“FOCA would have lethal consequences for prenatal human life,” George wrote in the bishops’ statement.
About a month later, Bishop Robert Hermann, the St. Louis archdiocese’s interim leader, began writing a series of searing homilies and columns on abortion and voting, telling Catholics they could not, in good conscience, vote for a candidate who supports abortion rights.
According to the church’s moral teaching, Catholics who vote for a candidate supportive of abortion rights precisely because of the candidate’s stand on abortion would be guilty of formal cooperation in evil.
But Catholics who reject the candidate’s abortion-rights stance can still vote for the candidate so long as it is for other “proportionate reasons.” Most bishops say there are no “proportionate reasons” that could outweigh the evil of abortion.
On the eve of the election, Burke told the Catholic monthly magazine Inside the Vatican that it would be “morally irresponsible” to make economics or the environment “the fundamental political issue” to vote on when “life itself … remains unprotected.”
Asked by a Kansas City radio station what he would say to Catholics who were thinking about voting for Obama, Finn — who is among the names floated as a potential successor to Burke in St. Louis — said, “I would say, give consideration to your eternal salvation.”
Whether Burke’s, Hermann’s and Finn’s tough stands were the reason is up for debate, but exit poll numbers show Missouri Catholics flipped the national numbers, with 55 percent voting for Republican presidential candidate Sen. John McCain and 45 percent voting for Obama.
Despite those numbers, Hermann chastened St. Louis Catholics who voted for Obama, in his first postelection column in the archdiocese’s newspaper.”If you made the mistake of voting for the culture of death, then when you meet your Maker, you will need to take responsibility for prolonging the legalization of abortion in this country,” Hermann wrote.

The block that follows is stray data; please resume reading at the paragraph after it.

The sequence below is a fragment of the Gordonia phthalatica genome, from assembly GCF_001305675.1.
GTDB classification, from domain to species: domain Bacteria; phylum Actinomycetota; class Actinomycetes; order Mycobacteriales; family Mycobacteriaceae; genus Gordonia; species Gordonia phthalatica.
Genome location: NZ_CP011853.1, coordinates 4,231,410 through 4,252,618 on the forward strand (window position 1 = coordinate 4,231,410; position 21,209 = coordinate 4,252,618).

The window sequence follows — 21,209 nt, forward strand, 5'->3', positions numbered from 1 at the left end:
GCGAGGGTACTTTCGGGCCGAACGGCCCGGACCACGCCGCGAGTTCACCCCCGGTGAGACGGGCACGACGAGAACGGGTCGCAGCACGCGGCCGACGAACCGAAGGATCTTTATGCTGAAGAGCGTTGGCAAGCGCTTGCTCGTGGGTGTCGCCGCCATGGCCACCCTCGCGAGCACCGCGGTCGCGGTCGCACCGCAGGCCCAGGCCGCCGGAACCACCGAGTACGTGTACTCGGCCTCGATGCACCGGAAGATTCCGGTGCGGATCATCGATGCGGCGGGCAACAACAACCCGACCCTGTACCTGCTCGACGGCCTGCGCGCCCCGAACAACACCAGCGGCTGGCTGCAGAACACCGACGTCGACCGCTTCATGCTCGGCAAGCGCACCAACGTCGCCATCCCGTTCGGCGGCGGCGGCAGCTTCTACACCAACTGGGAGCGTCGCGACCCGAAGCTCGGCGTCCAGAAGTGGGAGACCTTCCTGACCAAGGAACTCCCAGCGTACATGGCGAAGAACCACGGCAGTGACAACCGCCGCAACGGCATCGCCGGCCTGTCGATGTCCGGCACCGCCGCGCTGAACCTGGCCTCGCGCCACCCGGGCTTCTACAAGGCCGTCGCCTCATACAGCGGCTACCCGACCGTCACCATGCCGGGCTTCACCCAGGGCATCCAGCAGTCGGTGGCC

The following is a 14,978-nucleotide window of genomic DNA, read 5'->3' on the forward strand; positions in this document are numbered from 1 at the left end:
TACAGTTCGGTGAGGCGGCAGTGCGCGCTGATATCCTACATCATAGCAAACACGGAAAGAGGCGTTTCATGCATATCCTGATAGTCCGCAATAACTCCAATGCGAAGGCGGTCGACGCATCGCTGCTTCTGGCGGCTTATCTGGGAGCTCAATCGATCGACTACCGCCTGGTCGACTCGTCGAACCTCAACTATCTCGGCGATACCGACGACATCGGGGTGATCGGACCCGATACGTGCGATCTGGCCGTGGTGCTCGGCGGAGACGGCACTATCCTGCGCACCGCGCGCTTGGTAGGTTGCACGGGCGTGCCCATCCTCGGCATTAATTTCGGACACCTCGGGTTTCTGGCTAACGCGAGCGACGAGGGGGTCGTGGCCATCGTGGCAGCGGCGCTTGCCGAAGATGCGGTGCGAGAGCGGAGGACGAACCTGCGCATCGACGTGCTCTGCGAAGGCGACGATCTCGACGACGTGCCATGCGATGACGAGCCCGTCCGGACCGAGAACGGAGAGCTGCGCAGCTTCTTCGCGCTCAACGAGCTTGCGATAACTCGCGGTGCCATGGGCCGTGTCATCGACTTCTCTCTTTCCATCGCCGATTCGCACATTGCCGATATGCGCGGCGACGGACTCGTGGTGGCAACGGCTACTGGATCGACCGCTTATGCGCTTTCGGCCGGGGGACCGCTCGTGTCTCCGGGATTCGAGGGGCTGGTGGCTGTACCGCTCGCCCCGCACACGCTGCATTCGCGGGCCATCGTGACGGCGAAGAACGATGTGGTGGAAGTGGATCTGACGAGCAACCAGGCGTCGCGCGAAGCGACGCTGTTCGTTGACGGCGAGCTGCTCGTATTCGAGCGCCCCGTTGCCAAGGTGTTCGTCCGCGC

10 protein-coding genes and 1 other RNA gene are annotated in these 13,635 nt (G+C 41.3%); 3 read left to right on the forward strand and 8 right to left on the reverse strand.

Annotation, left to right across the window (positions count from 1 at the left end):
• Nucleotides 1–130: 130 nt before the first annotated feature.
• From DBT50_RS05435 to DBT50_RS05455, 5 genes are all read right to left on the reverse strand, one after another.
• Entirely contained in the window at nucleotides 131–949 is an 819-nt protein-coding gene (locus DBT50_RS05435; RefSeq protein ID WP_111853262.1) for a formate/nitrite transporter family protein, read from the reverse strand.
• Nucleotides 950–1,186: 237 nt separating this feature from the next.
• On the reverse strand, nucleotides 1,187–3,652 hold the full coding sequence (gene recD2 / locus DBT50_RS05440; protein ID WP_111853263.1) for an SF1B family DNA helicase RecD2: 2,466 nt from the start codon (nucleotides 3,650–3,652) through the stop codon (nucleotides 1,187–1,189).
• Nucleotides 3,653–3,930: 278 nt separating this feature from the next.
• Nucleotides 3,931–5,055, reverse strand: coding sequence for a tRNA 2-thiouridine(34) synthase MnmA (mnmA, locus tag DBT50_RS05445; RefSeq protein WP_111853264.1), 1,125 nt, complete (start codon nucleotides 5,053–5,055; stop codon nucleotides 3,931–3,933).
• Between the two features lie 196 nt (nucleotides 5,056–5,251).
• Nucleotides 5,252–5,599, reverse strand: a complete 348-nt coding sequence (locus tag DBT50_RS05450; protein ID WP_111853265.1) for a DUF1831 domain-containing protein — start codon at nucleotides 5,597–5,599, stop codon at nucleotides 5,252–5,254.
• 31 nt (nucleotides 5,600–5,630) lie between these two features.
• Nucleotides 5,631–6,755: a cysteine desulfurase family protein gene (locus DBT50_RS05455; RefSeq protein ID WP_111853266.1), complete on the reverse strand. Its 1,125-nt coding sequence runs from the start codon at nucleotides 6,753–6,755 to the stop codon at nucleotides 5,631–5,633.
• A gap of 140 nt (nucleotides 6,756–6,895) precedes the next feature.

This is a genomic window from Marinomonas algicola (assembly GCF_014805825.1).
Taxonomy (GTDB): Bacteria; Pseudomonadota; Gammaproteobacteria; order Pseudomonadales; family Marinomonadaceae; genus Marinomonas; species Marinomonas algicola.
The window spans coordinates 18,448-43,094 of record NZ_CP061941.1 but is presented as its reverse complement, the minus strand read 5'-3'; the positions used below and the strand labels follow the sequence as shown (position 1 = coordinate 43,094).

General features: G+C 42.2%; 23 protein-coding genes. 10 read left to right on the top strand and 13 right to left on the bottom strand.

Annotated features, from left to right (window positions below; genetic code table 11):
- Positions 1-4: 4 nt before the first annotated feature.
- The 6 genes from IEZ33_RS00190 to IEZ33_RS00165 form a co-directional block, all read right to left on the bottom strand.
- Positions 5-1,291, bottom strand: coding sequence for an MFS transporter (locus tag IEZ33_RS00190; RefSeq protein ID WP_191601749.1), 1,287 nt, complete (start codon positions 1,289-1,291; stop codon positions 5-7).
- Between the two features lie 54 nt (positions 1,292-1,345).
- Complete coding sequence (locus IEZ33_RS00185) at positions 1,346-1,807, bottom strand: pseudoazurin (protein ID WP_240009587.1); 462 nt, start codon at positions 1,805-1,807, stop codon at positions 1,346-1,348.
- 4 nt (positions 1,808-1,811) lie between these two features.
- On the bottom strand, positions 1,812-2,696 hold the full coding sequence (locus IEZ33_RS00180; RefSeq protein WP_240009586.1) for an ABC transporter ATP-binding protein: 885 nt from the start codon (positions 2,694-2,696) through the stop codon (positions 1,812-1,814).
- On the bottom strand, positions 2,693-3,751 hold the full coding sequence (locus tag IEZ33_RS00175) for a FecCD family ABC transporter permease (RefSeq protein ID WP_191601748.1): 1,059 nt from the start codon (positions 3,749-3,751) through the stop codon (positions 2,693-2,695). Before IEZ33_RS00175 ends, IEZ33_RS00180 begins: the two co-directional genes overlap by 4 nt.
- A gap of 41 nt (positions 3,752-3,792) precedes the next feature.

The bishops’ official voting guide, called “Forming Consciences for Faithful Citizenship,” explains church teaching on several topics of interest to voters including social justice issues such as poverty, workers’ rights, the environment and health care.
It also says abortion is “deeply flawed,” “always opposed to the authentic good of persons” and something “we must never do, as individuals or as a society,” because it is “always incompatible with love of God and neighbor.”
But critics of the “Faithful Citizenship” — including some bishops — said it did not do enough to highlight the primacy of abortion as an election issue.
At their meeting last week, some bishops pounded liberal Catholic organizations such as Catholics in Alliance for the Common Good and Catholics United, for adopting language from the document’s passages on social justice issues to sway independent Catholics towards Obama.